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The Risks Associated with Fathering a Child at Old Age

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Women folks have always been at the receiving end from the society over the issue of late marriage as it relates to childbearing. In this part of the world, it is a societal norm to always remind ladies who are in their mid to late twenties that clock is ticking against them so that the expedite action in trying to bring a suitor home. The reasons for this societal norm stem from the fact that women’s fertility decreases with age, and the risk of giving birth to health-impaired kids is thought to be greater in older mothers. images. jpg Source: pxhere. com CC0 public domain In all of this, no one pays attention to men folks because society believes men can be fertile into old age and so what the heck? They do not, ordinarily, have a compelling reason to go into early marriage or plan raising kids within a certain age range unless they feel like it. In fact, among the Igbo people of Nigeria it is an anathema for a young man with no established economic fortune to father a child. Young men are expected to be well established before thinking of settling down. Today, in the face of battered economy and men’s unwillingness to go into marriage financially unestablished, it is not uncommon to see men still single at early to mid 40s.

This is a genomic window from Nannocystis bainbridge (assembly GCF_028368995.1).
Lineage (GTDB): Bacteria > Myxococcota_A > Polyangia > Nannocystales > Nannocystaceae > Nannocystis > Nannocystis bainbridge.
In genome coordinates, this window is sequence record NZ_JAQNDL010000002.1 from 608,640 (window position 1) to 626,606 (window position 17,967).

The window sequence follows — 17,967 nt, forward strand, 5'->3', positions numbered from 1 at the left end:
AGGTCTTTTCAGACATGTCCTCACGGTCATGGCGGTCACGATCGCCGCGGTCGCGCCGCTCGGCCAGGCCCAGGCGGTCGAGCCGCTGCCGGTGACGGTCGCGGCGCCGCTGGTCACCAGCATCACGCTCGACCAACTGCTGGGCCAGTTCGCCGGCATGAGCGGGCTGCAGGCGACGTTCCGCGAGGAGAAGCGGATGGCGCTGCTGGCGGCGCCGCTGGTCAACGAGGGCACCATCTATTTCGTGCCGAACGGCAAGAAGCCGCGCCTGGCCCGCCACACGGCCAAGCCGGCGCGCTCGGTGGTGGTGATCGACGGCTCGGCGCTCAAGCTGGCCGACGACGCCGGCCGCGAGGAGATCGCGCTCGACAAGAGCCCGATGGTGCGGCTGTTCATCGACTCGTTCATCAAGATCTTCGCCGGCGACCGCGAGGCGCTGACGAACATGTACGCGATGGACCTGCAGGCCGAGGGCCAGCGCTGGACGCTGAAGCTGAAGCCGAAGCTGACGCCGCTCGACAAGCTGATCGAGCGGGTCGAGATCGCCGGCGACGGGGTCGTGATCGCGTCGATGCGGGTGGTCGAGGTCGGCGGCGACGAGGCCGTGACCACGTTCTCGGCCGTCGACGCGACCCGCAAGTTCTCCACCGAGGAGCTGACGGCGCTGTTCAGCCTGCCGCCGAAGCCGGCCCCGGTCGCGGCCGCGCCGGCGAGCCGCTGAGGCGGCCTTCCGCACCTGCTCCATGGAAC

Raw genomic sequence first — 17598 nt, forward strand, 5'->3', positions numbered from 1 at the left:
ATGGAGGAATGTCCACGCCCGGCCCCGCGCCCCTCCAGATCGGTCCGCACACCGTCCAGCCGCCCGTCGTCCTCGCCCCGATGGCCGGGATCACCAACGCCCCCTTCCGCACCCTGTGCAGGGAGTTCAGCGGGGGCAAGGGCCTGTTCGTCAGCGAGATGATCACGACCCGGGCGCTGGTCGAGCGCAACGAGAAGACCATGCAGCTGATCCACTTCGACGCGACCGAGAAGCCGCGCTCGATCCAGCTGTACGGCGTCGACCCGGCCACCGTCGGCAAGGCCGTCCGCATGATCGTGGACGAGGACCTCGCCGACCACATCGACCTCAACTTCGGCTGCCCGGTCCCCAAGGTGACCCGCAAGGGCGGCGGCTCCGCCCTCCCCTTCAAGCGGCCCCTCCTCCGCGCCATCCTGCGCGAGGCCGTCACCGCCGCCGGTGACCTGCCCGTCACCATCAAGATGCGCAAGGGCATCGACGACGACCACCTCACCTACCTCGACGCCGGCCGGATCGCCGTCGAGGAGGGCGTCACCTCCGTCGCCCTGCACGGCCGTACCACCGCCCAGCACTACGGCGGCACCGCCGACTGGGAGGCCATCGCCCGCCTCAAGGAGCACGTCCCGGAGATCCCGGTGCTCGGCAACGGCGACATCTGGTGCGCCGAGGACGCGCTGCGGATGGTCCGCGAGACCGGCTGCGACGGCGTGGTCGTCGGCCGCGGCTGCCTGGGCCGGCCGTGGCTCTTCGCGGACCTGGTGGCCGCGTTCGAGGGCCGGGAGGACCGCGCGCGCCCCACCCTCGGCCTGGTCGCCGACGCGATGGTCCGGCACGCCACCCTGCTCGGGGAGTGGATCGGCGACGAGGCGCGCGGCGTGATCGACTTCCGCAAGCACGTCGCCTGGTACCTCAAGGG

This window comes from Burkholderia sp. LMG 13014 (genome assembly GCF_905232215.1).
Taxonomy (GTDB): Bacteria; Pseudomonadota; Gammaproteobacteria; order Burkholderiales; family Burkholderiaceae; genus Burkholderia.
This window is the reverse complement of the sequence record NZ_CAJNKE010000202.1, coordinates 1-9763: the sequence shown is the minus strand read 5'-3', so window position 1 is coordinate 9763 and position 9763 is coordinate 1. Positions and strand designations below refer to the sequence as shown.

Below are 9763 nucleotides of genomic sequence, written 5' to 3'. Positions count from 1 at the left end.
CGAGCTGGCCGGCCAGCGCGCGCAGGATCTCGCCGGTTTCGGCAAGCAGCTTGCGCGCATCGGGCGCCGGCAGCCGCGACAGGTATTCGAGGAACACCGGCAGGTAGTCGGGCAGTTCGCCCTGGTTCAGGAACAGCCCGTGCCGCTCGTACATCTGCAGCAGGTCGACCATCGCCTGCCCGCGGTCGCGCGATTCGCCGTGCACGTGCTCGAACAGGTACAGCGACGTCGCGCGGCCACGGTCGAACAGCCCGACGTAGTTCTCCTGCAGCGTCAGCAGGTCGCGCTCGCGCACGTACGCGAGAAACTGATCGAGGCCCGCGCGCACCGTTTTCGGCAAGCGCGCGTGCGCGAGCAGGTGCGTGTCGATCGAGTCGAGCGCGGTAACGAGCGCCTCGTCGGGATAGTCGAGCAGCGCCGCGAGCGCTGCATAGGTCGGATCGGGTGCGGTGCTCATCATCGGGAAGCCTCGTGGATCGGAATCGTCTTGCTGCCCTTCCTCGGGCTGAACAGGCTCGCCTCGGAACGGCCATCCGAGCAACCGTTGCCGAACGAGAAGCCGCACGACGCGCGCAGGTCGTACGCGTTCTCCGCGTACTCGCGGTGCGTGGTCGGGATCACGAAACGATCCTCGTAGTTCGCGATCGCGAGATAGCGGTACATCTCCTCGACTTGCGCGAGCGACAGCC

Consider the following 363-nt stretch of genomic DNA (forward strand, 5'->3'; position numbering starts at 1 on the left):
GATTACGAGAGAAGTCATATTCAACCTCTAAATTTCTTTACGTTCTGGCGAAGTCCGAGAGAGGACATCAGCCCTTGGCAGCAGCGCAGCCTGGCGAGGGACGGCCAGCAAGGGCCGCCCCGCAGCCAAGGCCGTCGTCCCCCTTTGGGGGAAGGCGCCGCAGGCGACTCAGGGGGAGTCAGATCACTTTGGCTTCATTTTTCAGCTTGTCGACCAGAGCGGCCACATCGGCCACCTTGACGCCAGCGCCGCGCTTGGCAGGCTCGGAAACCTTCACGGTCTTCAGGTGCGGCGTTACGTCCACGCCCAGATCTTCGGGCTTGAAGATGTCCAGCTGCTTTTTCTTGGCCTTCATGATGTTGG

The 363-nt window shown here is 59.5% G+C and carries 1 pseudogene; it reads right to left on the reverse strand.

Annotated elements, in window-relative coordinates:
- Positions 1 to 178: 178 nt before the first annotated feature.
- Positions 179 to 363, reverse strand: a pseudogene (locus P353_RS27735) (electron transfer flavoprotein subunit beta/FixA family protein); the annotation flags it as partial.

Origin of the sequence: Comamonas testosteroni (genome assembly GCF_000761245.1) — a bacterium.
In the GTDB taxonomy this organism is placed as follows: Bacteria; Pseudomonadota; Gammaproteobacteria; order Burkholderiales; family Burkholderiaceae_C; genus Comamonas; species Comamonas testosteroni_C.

Taking into account the foregoing prelim, this article does not seek to controvert the societal disposition towards women; of course a woman’s chances of getting pregnant progressively becomes slimmer with advancing age. While this is true, however, this article seeks to correct the notion that men are off the hook with no compelling reason to father a child within a certain age bracket. Recent research studies have linked the rising age of fatherhood to increasing rates of psychiatric disorders such as schizophrenia, dyslexia, autism and reduced intelligence having established that children inherit more genetic mutations from older fathers than from older mothers. The evidence In a study involving a team of scientists led by Kari Stefansson of deCODE Genetics in Iceland and published in Nature in 2012, the researchers sequenced the entire genomes of 78 Icelandic parents and their children in order to determine the rates of mutation occurring in them at high coverage. The result, according to the scientists, showed that the number of mutations that offspring inherit from their father is directly proportional to the age of the father.

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This shows marked contrast to the number of mutations a child inherits from his mother, which is put at 15 irrespective of her age. Again, in a more recent study which was also published in Nature last year, and involved Kari Stefansson, the team leader of 2012 study, the researchers carried out a thorough analysis on the DNA of over 1500 Icelanders and their parents in a study that is intended to understand how the sex and age of transmitting parents contributes to de novo mutations.